50 Years of Research: History of Trailblazers Taking Risks
Innovation, Dedication Mark First Five Decades of Discovery
By Susie Phillips Gonzalez
The history of research at the Joe R. and Teresa Lozano Long School of Medicine at UT Health San Antonio is one of innovation, according to Dean Robert Hromas, M.D., FACP. In the school’s early years, medical trailblazers took risks developing successful devices and medications.
Among them was the world’s first cardiac arterial stent invented and patented in the 1980s by Julio C. Palmaz, M.D., who revolutionized cardiology and peripheral vascular medicine. He was a longtime professor of radiology who was named an Ashbel Smith Professor in recognition of his pioneering work. The life-saving balloon stent has been listed as one of the “Ten Patents that Changed the World” by Intellectual Property Worldwide magazine, and Dr. Palmaz has been inducted into the National Inventors Hall of Fame.
Research—a companion pillar to academics and patient care at every medical school—is fundamental to finding answers to questions about disease, launching clinical trials, and, ultimately, developing medical treatments or procedures that prevent or cure diseases.
“Research is an indicator of the sophistication of a university,” said Andrea Giuffrida, Ph.D., vice president for research and professor of pharmacology. “It’s the yardstick we use to measure academic reputation. Our research is a sort of business card that we use to attract top scientists and students. We have gained the respect of the scientific community in multiple fields,” he added. The areas range from cancer, diabetes, neuroscience, aging and Alzheimer’s disease, post-traumatic stress disorder (PTSD), and population health.
Some of these highly regarded research advances include:
The EZ-IO® Intraosseous Vascular Access System allows quick access through the bone marrow cavity to infuse blood, medications, and fluids into critically ill patients who are having difficulty accepting traditional IV lines.
Developed by emergency room physician Larry Miller, M.D., CEO of VidaCare, for use in emergency and trauma environments, the device won the Wall Street Journal Technology Innovation Award in the gold category in 2008. The university provided research resources that helped him bring the device to market.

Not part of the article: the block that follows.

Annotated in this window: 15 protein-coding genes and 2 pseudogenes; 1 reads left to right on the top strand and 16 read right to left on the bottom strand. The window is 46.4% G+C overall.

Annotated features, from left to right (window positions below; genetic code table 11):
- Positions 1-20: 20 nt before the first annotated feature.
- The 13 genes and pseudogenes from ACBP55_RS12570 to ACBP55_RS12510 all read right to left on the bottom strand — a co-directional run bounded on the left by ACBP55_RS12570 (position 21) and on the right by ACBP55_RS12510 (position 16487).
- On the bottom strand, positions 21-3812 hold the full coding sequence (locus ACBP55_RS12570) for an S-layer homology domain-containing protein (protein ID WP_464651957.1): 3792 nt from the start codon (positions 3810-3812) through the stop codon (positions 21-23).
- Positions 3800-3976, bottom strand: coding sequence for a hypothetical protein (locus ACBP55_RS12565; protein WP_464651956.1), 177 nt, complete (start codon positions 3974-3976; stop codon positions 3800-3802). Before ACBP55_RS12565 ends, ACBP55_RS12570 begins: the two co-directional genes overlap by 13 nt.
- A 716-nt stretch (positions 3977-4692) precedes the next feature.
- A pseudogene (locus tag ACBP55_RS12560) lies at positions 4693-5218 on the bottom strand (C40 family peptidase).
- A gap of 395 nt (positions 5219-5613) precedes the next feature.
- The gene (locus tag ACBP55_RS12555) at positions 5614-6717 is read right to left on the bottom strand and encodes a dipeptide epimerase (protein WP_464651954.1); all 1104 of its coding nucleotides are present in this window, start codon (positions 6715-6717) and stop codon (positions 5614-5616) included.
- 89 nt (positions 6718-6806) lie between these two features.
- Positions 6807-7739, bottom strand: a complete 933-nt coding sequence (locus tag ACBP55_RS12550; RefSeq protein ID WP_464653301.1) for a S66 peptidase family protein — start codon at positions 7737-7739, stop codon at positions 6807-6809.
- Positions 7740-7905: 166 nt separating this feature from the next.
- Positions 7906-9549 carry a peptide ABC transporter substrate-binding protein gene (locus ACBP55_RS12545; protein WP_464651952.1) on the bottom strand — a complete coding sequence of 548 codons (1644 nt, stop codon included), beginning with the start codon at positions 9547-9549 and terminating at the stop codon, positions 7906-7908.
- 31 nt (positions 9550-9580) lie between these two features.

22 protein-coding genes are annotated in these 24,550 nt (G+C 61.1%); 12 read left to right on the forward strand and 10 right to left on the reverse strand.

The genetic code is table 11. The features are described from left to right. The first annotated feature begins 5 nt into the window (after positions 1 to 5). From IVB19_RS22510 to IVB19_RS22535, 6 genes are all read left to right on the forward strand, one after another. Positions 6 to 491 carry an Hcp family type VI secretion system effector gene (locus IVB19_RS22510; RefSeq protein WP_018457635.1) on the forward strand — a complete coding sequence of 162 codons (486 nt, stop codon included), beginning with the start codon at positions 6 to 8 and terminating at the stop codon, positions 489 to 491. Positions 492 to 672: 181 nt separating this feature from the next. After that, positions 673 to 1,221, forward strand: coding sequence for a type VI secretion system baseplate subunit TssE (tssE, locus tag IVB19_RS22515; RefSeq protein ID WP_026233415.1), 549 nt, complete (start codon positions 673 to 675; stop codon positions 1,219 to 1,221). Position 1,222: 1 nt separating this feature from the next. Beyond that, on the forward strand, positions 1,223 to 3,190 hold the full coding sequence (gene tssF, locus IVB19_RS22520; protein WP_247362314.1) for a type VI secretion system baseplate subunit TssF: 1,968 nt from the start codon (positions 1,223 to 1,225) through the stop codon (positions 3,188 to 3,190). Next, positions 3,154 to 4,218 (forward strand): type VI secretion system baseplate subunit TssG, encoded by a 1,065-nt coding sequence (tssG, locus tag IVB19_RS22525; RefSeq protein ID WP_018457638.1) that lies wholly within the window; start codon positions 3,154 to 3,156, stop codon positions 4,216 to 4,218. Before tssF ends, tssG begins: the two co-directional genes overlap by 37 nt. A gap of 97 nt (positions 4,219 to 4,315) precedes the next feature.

Jean Jiang, Ph.D., Ashbel Smith Professor and professor of biochemistry and structural biology, has developed antibodies that target a group of proteins called connexins to curtail the spread of breast cancer to bone and to aid in spinal cord research. She began this research in 1991. These proteins form channels in the cell, which play important roles in physiological and pathological processes in neuronal and skeletal tissues. Dr. Jiang, associate director of the Joint Biomedical Engineering Graduate Program of UT Health San Antonio and The University of Texas at San Antonio, is collaborating with researchers from UT Health Houston. In 2017, the group signed a licensing agreement with a pharmaceutical company in China to develop first-in-class therapies for spinal cord injury and breast cancer bone metastasis.
A discovery by co-inventors Bruno Doiron, Ph.D., and Ralph DeFronzo, M.D., increases the types of pancreatic cells that secrete insulin. This could result in a potential cure for Type 1 diabetes and may also allow Type 2 diabetics to stop insulin shots. Their therapy uses gene transfer to introduce selected genes into the pancreas. These genes become incorporated and cause digestive enzymes and other cell types to make insulin. The strategy cured diabetes in mice. Drs. Doiron and DeFronzo have the goal of starting human clinical trials in two years.
After a seven-year national study, Principal Investigator Ian M. Thompson Jr., M.D., and collaborators determined the drug finasteride, which was originally used to shrink noncancerous enlarged prostates, significantly reduces a man’s risk of developing prostate cancer. Dr. Thompson testified before the U.S. Food and Drug Administration committee on cancer drugs to support label change for the drug.
“Our history is out-of-the-box thinking,” said Dr. Hromas, adding that similar methods will be encouraged going forward. “We want to conduct innovative clinical trials for difficult diseases that no one has an answer for.”
In his area of cancer research, Dr. Hromas is leading the way with studies that “trick cancer cells into committing suicide.” It is what Dr. Hromas calls a novel approach that will soon see Phase 1 clinical trials in San Antonio at the Mays Cancer Center, the newly named home to UT Health San Antonio MD Anderson Cancer Center, where scientists are searching for new ways to treat cancer that go beyond the traditional options of surgery, chemotherapy and radiation.
One technique targets DNA pathways that could block cancer cells from replicating and even repair damage caused by chemotherapy and radiation. To enhance this field of study, one of the world’s foremost leaders in cancer research, biochemist Patrick Sung, D.Phil., will join the faculty from Yale University in January 2019, as the Robert A. Welch Distinguished Chair in Chemistry and professor of biochemistry and structural biology. Dr. Sung’s discoveries have increased the understanding of how DNA can repair damage induced by radiation, carcinogens and other causes. He is a leader in the mechanistic biochemistry of DNA repair and will serve as associate dean for research in the Long School of Medicine.